(Luxury at is finest)

Alouette - Europe

By Dan Askin, News Editor
The four-passenger Alouette was built in 1908 in Oudekerk, Netherlands and converted in a hotel barge in 1986 (the most recent refurb took place in 2008). Alouette offers cruises in Provence, France, along the 17th century Canal du Midi.

Here's what you can expect on an Alouette cruise:

  • There are two cabins onboard, one 260 square feet, the other 205 square feet, both of which can be set up with two single beds or one double. Amenities include hairdryer, satellite TV and DVD player, and safe. Bathrooms are shower-only.
  • Cruises include all meals with local wine, all shore excursions (guided tours to historic sites like the Carcassonne, the incredible walled medieval city), an open bar and bikes for passenger use. Optional excursions, including hot air balloon rides, canoe trips and golf, are extra.
  • Public spaces include a saloon with Hi-Fi sound system, and a sun deck with loungers. The ship features air conditioning throughout.
  • A four-person crew is comprised of a pilot, chef, tour guide and hostess.

Amaryllis Overview

Starting with a 1962-built Dutch hull, the eight-passenger Amaryllis was converted into a hotel barge in 2001. The barge offers cruises around Dijon, and on the Canal de Bourgogne and River Saone.

Here's what you can expect to find on an Amaryllis cruise:

  • Like its fleetmates, Amaryllis is an all-inclusive product; wines, soft drinks, bottled water, beer, liquor and liqueurs are part of the fare. Shore excursions are also part of the package, and a VW mini-bus follows the barges route and is available at designated times for transport to daily tours. Typical excursions include a wine tasting at Beaune, the wine capital of Burgundy, and a tour of Chateau de Germolles, residence of the Dukes of Burgundy.
  • There are four suites decorated in a traditional style, complimented by occasional tables from Li Puma of Florence. The specially designed window casings incorporate huge windows that frame the passing countryside.
  • The sun deck features loungers and a small heated swimming pool. The ship also carries eight bicycles.
  • The barge has a crew of 6, including the captain, two hosts, chef, tour guide and sailor.

Editor's Note: Amaryllis is only available to groups or families wishing to charter the whole barge.

Fleur de Lys Overview

The six-passenger Fleur de Lys was built in Belgium in 1941 as a freight carrying vessel. Soon after, the barge was commandeered by the German army during the Second World War. With preservation in mind, FDL underwent conversion into a passenger vessel in 1986. (Her furnishing and equipment includes items from 22 countries.) Fleur de Lys cruises on the Canal de Bourgogne in Burgundy, from Escommes to Dijon.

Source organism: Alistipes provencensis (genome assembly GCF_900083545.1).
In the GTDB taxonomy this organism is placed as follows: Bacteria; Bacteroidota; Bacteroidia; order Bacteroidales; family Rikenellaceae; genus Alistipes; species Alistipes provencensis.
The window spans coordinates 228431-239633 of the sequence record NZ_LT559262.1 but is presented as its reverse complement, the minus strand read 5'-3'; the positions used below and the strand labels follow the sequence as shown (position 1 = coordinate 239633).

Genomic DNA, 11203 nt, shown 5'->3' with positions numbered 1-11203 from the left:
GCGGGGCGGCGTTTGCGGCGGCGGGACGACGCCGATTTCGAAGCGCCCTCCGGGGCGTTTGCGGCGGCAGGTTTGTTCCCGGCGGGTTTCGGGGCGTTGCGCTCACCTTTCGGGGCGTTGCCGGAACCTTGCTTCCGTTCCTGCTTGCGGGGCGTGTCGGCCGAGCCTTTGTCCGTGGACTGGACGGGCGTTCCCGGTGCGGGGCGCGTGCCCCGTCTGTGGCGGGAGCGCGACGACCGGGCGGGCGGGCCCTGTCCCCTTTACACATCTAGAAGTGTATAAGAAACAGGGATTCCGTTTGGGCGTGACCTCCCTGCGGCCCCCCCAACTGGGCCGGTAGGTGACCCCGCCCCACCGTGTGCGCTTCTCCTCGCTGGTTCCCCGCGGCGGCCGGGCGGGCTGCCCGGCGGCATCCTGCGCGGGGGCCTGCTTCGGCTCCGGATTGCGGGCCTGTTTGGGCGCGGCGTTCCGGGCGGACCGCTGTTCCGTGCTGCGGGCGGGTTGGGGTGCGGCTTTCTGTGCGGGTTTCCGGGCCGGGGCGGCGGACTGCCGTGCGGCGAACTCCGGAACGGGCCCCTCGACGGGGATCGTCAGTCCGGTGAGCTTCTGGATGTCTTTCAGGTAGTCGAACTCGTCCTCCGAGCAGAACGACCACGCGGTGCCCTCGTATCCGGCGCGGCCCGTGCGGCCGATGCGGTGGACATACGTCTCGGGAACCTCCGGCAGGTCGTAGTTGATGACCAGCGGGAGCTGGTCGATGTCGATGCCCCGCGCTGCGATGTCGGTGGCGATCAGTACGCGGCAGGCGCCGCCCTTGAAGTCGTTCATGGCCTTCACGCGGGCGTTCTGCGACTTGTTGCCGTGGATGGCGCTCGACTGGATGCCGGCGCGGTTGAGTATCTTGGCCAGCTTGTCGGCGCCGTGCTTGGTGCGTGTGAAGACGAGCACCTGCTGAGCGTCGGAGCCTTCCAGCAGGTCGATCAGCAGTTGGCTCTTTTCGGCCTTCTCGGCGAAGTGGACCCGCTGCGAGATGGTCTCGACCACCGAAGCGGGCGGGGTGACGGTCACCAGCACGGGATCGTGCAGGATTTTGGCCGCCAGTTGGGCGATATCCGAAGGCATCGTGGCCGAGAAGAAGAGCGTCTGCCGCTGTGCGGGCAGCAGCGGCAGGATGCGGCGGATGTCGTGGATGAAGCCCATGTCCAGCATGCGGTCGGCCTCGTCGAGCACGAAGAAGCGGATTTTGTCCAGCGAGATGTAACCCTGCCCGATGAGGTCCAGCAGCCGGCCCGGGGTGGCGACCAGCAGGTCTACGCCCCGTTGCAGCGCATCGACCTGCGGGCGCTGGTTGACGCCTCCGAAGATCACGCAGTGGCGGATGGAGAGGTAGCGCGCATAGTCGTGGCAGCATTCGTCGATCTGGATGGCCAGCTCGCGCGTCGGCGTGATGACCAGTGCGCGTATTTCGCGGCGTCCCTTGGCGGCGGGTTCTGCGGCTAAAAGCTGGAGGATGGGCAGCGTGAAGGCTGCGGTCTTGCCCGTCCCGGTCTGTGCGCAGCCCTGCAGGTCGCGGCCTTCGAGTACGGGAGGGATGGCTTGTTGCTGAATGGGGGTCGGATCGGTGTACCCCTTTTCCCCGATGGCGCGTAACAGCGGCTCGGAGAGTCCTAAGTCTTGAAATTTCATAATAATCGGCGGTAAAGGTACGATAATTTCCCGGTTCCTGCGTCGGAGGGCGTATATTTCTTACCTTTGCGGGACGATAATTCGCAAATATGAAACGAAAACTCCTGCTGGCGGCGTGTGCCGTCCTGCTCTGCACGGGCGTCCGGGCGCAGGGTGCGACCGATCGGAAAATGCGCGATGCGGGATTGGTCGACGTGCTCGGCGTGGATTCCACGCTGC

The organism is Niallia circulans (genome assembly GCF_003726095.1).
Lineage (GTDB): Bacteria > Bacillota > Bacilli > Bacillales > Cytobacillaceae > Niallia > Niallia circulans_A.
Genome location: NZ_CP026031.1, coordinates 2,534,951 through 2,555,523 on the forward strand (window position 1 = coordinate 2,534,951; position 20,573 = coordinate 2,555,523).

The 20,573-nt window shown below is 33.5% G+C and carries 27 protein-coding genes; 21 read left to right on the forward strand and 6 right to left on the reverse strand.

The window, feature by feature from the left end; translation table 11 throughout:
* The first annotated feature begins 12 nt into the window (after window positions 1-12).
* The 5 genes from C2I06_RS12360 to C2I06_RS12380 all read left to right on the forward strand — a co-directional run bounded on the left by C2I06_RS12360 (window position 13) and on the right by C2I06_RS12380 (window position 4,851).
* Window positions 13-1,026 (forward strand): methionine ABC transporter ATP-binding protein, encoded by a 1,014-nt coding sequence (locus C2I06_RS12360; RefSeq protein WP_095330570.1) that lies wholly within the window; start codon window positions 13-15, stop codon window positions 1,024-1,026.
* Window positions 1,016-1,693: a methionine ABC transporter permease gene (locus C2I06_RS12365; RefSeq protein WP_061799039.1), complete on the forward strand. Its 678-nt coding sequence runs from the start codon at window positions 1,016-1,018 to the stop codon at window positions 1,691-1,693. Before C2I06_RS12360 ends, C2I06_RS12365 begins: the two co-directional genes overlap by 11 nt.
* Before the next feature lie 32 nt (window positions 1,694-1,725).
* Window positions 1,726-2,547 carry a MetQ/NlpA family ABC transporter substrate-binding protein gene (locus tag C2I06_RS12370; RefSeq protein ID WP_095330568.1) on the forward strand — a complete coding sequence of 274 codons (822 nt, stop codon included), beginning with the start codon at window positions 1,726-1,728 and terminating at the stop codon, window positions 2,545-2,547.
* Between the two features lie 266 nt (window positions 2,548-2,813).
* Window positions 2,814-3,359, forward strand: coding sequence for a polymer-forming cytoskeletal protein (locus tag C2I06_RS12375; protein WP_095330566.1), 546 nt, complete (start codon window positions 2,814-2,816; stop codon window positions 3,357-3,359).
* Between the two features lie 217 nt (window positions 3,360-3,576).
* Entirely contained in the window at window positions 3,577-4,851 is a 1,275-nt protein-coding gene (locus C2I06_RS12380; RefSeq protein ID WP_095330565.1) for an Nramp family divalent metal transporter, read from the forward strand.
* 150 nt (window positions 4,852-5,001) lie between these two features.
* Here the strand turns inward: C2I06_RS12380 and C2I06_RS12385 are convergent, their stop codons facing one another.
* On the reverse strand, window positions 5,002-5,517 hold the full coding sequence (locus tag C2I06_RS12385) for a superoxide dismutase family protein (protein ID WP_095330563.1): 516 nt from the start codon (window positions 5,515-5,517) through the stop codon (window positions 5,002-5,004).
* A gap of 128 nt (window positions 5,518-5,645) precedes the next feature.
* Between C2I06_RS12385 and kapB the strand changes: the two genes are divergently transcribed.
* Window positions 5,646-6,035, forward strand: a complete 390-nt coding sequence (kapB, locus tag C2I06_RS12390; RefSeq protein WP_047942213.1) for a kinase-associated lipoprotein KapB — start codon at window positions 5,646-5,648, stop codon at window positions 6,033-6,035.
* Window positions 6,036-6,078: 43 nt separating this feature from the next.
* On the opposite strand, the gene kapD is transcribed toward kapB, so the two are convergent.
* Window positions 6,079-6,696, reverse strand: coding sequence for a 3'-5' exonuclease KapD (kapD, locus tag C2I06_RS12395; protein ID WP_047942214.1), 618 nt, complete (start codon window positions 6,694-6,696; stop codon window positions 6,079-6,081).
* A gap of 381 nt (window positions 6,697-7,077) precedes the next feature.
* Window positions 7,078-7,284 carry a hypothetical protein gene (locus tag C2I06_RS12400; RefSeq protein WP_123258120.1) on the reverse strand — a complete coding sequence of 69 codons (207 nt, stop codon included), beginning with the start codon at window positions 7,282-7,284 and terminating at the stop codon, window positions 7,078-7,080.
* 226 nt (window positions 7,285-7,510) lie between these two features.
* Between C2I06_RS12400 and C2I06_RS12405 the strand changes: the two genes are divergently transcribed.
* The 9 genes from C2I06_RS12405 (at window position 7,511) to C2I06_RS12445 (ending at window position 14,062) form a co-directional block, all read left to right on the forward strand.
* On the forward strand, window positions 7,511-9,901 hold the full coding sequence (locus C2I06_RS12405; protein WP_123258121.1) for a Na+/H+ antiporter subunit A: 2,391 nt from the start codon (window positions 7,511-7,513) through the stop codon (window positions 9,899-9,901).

Here's what you can expect to find on a Fleur de Lys cruise:

  • Fleur de Lys is an all-inclusive product; wines, soda, bottled water, beer and liquor are part of the fare. Shore excursions are also part of the package, and a VW mini-bus follows the barge's route and is available at designated times for transport to daily tours.
  • There are three en-suite cabins featuring four-poster style beds, dressing room and tiled bathroom with a bath/shower combination or large shower.
  • The sun deck features loungers and a small heated swimming pool. The ship also carries six bicycles for passenger use.

Editor's Note: Fleur de Lys is a charter-only barge and does not accept cabin bookings.

Hirondelle Overview

By Dan Askin, News Editor
A former Dutch cargo barge, the 1928-built Hirondelle was transformed into a hotel in 1992 (and was refurbished again in 2002). The eight-passenger Hirondelle cruises in Southern Burgundy and Franche-Comte, France, a region known for its vineyards.

Here's what you can expect on a Hirondelle cruise:

  • Accommodations include four roughly 100-square-ft. cabins. Three cabins feature twin beds, and the fourth has a double. Bathrooms are shower-only, and include Occitane soap, shampoo and shower gel.
  • Cruises typically include all meals with local wine (and a French cheese board), all shore excursions (a guided tour in Besancon, birthplace of Victor Hugo, for instance), an open bar and bikes for passenger use. Optional excursions, including hot air balloon rides and golf, are extra.
  • Public spaces include a saloon, and a sun deck with sun loungers and hot tub. The ship features air conditioning throughout.
  • The four-person crew is comprised of a skipper, chef, tour guide and hostess.-- by Dan Askin, Associate Editor

Napoleon Overview

12-passenger Napoleon sails the Rhône between Arles and Tain l'Hermitage/Tournon. It was built in 1963 as a Belgian freight-carrying cargo barge before being converted into a hotel barge in 1990.

Here's what you can expect on a Napoleon river cruise:

  • The six cabins are all approximately 150 square feet, give or take. Each cabin has a TV and DVD player, hair dryer, and closet and drawer space. Bathrooms are shower-only.
  • Cruises include all meals with wine (and French cheese board), all shore excursions (walking tour of Van Gogh's Arles, truffle tasting, for instance), an open bar and bikes for passenger use. Optional excursions, including hot air balloon rides, are extra.
  • Public spaces include a saloon with piano keyboard, Bose iPod docking station and a small DVD Player, dining area and a sun deck with sun loungers and hot tub. A largecanopy over part of the deck provides a shaded dining area and covers some sun loungers and an exercise bike.
  • The six- or seven-person crew is made up of a pilot, hostess, chef, deck-hands and tour guide.


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